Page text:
Gardening continued until the final days of spring term, with our energetic sixth form team of leaders sometimes going it alone. Thanks to them and to Katy and Sam, much planting was accomplished before the holidays!

Why do we try to use peat free compost?

Living peatland vegetation such as you see in the bogs of the New Forest, absorbs carbon dioxide from the atmosphere.  When it dies under waterlogged conditions, it cannot decay properly and the process of peat formation begins. This locks up more carbon than it releases, making peat is a huge carbon store. When we harvest peat and take it from the wet, low-oxygen (anaerobic) conditions in which it formed and persists, decomposing organisms can move in and the peat begins to break down and releases this store of carbon. This is largely in the form of carbon dioxide, an important greenhouse gas linked to climate change.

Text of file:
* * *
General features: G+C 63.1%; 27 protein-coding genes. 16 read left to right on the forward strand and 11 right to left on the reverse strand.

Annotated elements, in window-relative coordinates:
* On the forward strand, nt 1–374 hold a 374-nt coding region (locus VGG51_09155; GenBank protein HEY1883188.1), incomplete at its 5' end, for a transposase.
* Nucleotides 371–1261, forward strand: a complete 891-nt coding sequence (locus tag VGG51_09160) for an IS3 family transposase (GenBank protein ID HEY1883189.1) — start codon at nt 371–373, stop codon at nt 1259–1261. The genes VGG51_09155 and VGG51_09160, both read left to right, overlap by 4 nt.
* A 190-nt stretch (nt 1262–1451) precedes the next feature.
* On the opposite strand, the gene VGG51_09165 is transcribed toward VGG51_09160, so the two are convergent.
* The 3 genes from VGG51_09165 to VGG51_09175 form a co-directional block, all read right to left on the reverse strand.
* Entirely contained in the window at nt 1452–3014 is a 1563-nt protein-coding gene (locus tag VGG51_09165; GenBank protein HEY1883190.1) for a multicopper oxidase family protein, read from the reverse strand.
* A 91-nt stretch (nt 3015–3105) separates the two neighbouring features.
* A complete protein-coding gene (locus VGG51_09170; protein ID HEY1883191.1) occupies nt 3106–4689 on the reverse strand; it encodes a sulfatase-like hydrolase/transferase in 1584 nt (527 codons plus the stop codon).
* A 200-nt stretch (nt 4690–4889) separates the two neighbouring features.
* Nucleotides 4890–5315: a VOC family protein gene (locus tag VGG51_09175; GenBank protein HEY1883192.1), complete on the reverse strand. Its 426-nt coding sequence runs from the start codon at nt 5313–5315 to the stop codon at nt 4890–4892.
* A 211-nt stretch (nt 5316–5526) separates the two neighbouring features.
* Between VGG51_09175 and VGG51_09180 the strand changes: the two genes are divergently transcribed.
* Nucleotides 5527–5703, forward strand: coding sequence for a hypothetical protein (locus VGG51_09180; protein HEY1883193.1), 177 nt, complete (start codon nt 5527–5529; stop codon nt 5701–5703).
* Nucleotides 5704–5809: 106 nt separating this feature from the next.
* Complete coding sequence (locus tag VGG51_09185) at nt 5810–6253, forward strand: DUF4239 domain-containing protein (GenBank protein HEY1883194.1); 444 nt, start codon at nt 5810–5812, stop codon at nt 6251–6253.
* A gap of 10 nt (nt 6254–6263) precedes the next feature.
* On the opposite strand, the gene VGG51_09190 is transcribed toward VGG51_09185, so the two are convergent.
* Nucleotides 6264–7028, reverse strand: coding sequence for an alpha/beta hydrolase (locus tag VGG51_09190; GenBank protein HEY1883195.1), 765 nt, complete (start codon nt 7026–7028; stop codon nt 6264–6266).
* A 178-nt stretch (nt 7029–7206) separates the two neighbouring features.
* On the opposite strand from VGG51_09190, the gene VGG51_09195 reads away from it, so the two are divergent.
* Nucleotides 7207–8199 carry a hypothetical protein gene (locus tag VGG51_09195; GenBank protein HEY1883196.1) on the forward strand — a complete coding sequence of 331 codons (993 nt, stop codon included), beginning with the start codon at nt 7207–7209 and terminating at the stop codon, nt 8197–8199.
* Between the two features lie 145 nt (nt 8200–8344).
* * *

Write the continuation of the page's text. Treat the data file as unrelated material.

Peat has been so successful in multi-purpose compost that replacing it is challenging. No single material satisfies all the requirements demanded by gardeners so most new growing media are blends of one or more main ingredients. Peat-free products in the UK now include green-waste compost, composted bark, wood fibre and coir. We sourced our ‘Eco compost’ from Christchurch, and it comes from green waste and we are trialling peat-free seed compost.


Inspired by a recent television programme on urban gardening that featured the vision of Professor Nigel Dunnett, in the landscape department of Sheffield University, some of our gardening students have sown a small area of the grounds with wildflower seeds. The area was cleared of weeds, then and lightly dressed with peat free compost. After leaving it for several weeks, it was raked over on a dry day to create a fine tilth into which seeds were broadcast. A little rain that has broken our spring drought will help with germination. We hope to develop this as a ‘bee friendly’ garden.